Saturday, August 22, 2009 EST

Investors looking for ways for the highest investment returns tend to look beyond the stock market towards the futures market. Trading in futures long and short can involve more risk then trading in the stock market. This can happen if an investor is long a particular investment such as Oil Futures. If an Oil contract goes “limit down” the investor can be caught on the wrong side of the market with no way out.

There are other ways investors can take part of the benefits of the futures market without trading futures contracts or options on futures. Let's review a few areas first starting with the least commonly known investment vehicles.

1. Royalty Trusts (RT)
generate income from the production of natural resources such as oil and gas. When an investor buys a RT they are paid dividends on the sale of the natural resource. When production increases so do the dividends paid to investors.  The yields on RTs can be 8% or more a year. In additional to providing income RTs have capital appreciation by share price growth.  Some examples of Royalty Trusts are Permain Basin (PBT) for oil and gas or San Juan Basin (SJT) for natural gas,  

2. Master Limited Partnerships (MLP)
unlike Royalty Trusts an investor is paid dividends on the business such as a pipeline. There is another advantage of trading in MLPs and investor can purchase a closed end fund that holds a group of MLP which in theory should reduce risk. This is discussed in the next section.

The following MLPs are highly held in many closed end funds: Energy Transfer Products (ETP), Kinder Morgan (KMR), Magellan Midstream (MGG).  

3. Closed end funds (CEF)
provide the opportunity for an investor to buy under the market if the CEF is trading to a discount to the Net Asset Value (NAV).   There are closed end funds that invest in MLPs and an investor may chose this route to limit risk by purchasing a group of MLPs. A few of these are First Trust Energy and Growth (FEN), Claymore MLP (FMO), Gabelli Gold and Natural Resources (68% Gold) (GGN).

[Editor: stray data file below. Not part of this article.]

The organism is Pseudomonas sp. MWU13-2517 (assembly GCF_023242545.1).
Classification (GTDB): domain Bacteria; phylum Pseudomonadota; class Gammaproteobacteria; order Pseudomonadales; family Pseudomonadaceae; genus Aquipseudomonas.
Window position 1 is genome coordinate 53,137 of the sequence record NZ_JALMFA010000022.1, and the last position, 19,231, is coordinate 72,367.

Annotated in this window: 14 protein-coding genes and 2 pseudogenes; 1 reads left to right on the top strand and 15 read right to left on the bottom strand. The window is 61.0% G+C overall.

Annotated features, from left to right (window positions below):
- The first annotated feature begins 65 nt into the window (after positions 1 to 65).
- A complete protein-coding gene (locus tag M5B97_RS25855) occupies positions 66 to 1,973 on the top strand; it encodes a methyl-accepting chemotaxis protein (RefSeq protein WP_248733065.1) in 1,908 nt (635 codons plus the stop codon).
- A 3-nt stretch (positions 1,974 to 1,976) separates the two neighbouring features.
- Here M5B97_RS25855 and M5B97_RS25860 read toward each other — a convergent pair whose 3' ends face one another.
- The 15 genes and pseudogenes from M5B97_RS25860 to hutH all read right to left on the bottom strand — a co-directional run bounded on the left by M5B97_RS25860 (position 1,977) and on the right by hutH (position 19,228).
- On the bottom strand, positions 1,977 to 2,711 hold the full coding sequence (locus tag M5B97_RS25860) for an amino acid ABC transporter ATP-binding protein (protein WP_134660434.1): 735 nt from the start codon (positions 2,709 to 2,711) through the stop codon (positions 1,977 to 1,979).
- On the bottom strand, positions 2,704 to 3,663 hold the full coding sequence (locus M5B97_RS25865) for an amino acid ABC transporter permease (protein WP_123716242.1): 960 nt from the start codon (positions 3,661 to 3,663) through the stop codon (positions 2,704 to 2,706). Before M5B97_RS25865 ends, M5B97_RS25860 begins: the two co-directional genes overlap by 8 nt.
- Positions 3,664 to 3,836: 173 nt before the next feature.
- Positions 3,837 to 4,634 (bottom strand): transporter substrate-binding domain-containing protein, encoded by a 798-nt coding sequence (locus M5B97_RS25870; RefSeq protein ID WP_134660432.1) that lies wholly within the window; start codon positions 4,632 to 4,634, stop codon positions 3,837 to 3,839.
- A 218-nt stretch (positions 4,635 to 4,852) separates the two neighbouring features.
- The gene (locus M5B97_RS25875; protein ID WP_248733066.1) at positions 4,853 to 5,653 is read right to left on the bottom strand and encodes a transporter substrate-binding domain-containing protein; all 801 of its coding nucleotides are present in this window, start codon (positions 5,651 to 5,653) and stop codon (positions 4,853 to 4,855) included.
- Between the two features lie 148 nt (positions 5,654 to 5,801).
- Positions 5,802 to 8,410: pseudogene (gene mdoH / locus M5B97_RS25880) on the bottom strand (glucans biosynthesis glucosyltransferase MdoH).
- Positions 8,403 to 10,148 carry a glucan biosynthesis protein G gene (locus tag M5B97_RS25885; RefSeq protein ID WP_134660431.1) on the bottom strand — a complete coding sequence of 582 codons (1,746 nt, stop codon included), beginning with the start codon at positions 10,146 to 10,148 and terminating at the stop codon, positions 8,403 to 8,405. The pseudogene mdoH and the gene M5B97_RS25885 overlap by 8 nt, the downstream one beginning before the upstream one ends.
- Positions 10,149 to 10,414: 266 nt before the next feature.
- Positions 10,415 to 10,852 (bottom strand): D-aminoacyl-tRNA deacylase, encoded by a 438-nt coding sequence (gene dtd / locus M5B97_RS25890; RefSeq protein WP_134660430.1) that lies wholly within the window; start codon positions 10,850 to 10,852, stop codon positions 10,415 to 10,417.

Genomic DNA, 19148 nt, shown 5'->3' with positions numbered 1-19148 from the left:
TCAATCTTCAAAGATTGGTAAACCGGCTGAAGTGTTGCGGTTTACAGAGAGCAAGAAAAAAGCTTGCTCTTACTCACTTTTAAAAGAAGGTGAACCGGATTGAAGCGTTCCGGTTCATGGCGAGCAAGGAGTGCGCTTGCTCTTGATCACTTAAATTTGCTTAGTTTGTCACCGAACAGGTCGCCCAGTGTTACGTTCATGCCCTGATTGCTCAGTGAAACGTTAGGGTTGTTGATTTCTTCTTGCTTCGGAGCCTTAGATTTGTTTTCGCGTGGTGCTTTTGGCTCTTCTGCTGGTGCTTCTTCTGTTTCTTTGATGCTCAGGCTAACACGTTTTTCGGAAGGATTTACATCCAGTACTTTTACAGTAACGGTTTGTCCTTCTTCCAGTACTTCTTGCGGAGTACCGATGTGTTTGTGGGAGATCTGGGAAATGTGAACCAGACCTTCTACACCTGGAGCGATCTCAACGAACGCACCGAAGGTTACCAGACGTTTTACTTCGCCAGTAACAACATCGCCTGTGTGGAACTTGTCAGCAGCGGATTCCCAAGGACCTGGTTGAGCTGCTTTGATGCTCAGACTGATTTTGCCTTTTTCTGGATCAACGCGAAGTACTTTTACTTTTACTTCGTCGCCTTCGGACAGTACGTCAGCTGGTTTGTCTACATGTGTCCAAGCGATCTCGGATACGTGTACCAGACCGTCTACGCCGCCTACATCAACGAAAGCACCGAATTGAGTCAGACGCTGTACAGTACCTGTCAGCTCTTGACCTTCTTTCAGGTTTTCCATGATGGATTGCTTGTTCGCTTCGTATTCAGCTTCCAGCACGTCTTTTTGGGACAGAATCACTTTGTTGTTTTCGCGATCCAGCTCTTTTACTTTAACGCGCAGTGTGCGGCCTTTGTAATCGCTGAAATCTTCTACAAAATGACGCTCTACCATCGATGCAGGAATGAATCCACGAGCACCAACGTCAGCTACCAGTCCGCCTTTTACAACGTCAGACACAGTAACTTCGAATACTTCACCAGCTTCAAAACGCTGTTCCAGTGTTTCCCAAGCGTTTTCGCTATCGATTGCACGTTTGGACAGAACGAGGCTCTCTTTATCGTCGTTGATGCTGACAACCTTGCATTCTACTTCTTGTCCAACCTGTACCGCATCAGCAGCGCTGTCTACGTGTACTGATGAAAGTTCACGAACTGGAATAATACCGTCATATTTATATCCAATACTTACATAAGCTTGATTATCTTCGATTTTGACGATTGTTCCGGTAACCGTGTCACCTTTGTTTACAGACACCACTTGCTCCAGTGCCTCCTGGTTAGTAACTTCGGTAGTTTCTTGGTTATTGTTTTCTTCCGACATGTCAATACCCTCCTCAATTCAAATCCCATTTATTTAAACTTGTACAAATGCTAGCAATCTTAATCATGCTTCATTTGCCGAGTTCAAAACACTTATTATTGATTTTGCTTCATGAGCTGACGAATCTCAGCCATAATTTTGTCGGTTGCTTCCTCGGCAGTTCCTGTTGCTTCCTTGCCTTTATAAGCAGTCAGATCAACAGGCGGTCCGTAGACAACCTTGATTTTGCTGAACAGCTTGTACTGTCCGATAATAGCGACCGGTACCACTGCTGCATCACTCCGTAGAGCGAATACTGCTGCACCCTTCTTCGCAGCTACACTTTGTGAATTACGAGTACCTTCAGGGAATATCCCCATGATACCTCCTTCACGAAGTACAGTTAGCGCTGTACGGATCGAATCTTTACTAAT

4. Exchange Traded Notes (ETN)
"look and feel" like an ETF but there are a few major differences. An ETN is an unsecured debt security that is used to track an underlying index. The caution for investors is that unlike an ETF, if the issue of an ETN goes bankrupt and investor may loose all the investment or wait in line in bankruptcy court to get pennies on the dollar.   iPath has one of the largest selection of ETN that track Oil (OIL), Natural Gas (GAZ), Livestock (COW), and every other sector of the futures market.   

5. Many Exchange Traded Funds (ETF)
for the energy sector are commonly known. There are commodity ETFs that hold futures contracts such as US Oil (USO), US Natural Gas (UNG).  PowerShares Products Crude Oil (OLO), Commodity Tracking (DBC) Energy (DBE). There are other products that track oil companies such as PowerShares Oil Exploration (PXE).     In summary an investor can add commodities to their portfolio by using the investment vehicles noted in this article. Commodities provide a level of diversification and separation from the major stock market indexes.